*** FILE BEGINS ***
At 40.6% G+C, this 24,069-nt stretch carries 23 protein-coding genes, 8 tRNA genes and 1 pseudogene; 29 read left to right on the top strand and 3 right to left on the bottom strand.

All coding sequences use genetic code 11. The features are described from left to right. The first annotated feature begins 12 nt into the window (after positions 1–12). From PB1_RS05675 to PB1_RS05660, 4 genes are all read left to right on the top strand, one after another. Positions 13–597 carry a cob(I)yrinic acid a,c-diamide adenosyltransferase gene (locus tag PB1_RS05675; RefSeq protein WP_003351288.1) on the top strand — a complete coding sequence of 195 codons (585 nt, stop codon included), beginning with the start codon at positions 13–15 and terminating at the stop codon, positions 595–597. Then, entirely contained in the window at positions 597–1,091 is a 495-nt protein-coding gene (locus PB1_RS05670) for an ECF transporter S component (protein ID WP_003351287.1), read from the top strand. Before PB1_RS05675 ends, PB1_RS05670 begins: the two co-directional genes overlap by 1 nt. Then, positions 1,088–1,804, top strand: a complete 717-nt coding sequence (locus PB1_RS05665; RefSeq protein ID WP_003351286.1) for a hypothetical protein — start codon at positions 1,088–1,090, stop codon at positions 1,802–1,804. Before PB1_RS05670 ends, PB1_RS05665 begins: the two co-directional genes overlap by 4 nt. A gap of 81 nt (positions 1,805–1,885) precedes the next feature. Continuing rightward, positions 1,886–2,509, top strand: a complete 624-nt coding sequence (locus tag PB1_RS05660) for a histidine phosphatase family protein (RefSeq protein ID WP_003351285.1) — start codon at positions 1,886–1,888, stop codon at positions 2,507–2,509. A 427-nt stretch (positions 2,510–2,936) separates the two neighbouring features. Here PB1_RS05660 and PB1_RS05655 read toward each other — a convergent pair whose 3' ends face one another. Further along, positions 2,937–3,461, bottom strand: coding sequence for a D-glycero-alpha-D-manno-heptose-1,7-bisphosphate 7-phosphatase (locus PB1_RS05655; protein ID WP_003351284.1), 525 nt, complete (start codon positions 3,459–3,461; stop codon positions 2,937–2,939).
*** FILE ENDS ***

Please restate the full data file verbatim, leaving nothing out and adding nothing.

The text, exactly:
At 40.6% G+C, this 24,069-nt stretch carries 23 protein-coding genes, 8 tRNA genes and 1 pseudogene; 29 read left to right on the top strand and 3 right to left on the bottom strand.

All coding sequences use genetic code 11. The features are described from left to right. The first annotated feature begins 12 nt into the window (after positions 1–12). From PB1_RS05675 to PB1_RS05660, 4 genes are all read left to right on the top strand, one after another. Positions 13–597 carry a cob(I)yrinic acid a,c-diamide adenosyltransferase gene (locus tag PB1_RS05675; RefSeq protein WP_003351288.1) on the top strand — a complete coding sequence of 195 codons (585 nt, stop codon included), beginning with the start codon at positions 13–15 and terminating at the stop codon, positions 595–597. Then, entirely contained in the window at positions 597–1,091 is a 495-nt protein-coding gene (locus PB1_RS05670) for an ECF transporter S component (protein ID WP_003351287.1), read from the top strand. Before PB1_RS05675 ends, PB1_RS05670 begins: the two co-directional genes overlap by 1 nt. Then, positions 1,088–1,804, top strand: a complete 717-nt coding sequence (locus PB1_RS05665; RefSeq protein ID WP_003351286.1) for a hypothetical protein — start codon at positions 1,088–1,090, stop codon at positions 1,802–1,804. Before PB1_RS05670 ends, PB1_RS05665 begins: the two co-directional genes overlap by 4 nt. A gap of 81 nt (positions 1,805–1,885) precedes the next feature. Continuing rightward, positions 1,886–2,509, top strand: a complete 624-nt coding sequence (locus tag PB1_RS05660) for a histidine phosphatase family protein (RefSeq protein ID WP_003351285.1) — start codon at positions 1,886–1,888, stop codon at positions 2,507–2,509. A 427-nt stretch (positions 2,510–2,936) separates the two neighbouring features. Here PB1_RS05660 and PB1_RS05655 read toward each other — a convergent pair whose 3' ends face one another. Further along, positions 2,937–3,461, bottom strand: coding sequence for a D-glycero-alpha-D-manno-heptose-1,7-bisphosphate 7-phosphatase (locus PB1_RS05655; protein ID WP_003351284.1), 525 nt, complete (start codon positions 3,459–3,461; stop codon positions 2,937–2,939).